Globularia cordifolia. Photo by Gregor Richardson.
Descriptive Latin is often used as the basis of a botanical
Not only does this make them delightful to pronounce, but has
the wonderful side effect of making the names much easier to
remember, as we can relate them to the plant.
Globularia cordifolia was named in 1753 by Carl
Linnaeus, inspired by the spherical flower heads and the
Globularia is in Plantaginaceae, a large plant family
that includes plantain, foxglove, hebe, veronica and
snapdragon. It is an evergreen woody-based perennial which
hugs the ground, crawling over rocks.
The leaves, which are small, shiny and leathery, are a bit
like a tiny wooden spoon with a notch in the end.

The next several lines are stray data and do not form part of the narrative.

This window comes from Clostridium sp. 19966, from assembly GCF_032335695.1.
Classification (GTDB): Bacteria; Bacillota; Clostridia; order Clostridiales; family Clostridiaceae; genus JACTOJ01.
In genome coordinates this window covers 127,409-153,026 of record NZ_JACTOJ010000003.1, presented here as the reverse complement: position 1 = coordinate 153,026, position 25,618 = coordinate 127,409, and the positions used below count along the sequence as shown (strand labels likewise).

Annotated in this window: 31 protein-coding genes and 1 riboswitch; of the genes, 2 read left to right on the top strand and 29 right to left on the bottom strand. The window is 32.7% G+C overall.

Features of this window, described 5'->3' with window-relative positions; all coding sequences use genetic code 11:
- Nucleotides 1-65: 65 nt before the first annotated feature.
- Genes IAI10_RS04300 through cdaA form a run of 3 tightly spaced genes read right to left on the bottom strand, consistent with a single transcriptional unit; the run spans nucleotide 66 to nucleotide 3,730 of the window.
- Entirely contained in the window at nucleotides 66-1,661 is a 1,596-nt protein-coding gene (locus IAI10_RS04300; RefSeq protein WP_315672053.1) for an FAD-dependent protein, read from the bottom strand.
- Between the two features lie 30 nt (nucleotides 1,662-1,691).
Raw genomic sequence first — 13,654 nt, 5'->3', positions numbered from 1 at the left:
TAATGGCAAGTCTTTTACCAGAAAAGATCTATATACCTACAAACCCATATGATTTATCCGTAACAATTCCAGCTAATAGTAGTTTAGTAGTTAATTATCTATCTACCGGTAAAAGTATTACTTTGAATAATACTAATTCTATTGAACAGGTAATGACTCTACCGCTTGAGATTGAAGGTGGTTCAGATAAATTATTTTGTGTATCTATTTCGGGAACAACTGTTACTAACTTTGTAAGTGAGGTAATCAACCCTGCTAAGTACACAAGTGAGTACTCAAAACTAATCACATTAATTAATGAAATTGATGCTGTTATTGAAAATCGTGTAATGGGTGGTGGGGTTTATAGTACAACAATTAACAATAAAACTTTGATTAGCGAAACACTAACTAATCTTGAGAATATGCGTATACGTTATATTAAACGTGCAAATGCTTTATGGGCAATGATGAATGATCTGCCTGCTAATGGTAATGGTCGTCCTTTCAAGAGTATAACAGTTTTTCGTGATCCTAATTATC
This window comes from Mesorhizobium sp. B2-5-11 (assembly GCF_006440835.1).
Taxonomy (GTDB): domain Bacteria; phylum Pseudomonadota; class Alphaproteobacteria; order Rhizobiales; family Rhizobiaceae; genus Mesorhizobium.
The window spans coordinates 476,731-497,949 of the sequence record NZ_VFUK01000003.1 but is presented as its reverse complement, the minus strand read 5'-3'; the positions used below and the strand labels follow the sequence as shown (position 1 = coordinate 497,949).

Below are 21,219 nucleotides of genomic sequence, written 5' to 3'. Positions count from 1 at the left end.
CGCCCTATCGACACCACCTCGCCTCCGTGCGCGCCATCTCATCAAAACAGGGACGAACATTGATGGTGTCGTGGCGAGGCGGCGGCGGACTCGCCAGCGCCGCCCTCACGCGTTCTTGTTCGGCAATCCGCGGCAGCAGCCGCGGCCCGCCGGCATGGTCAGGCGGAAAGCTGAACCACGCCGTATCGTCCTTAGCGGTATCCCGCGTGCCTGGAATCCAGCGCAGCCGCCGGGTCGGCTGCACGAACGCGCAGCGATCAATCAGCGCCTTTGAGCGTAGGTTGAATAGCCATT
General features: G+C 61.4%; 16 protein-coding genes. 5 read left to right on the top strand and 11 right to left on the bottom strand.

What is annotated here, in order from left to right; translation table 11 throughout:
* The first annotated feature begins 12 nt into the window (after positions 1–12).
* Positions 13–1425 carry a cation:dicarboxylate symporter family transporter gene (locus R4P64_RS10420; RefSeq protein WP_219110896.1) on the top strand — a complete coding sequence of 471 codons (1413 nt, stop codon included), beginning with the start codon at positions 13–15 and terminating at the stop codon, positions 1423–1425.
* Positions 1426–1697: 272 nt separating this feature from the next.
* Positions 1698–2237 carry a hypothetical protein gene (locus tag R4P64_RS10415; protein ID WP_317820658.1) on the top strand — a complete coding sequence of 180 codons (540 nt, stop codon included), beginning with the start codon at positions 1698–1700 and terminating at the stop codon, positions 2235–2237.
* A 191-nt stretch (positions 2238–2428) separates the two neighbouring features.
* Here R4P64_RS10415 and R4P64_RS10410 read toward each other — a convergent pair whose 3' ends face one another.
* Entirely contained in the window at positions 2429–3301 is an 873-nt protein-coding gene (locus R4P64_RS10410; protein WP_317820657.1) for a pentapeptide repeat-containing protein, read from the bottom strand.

In spring the flower heads are held upright and begin as a
tightly packed dark purple ball. As the tiny individual
flowers open, lighter coloured petals expand outwards
creating a shaggy powderpuff effect.
These last for several weeks.
Globularia cordifolia requires a sunny position with
well-drained soil and will tolerate drought once it is
established. It is great tumbling over a rock garden, or as a
ground cover at the front of a border.
Native to limestone scree slopes throughout the European alps
and Pyrenees, it grows well in the rock garden at Dunedin
Botanic Garden, where it has been planted in several places.
- Robyn Abernethy is the rock, water and alpine
curator at Dunedin Botanic Garden.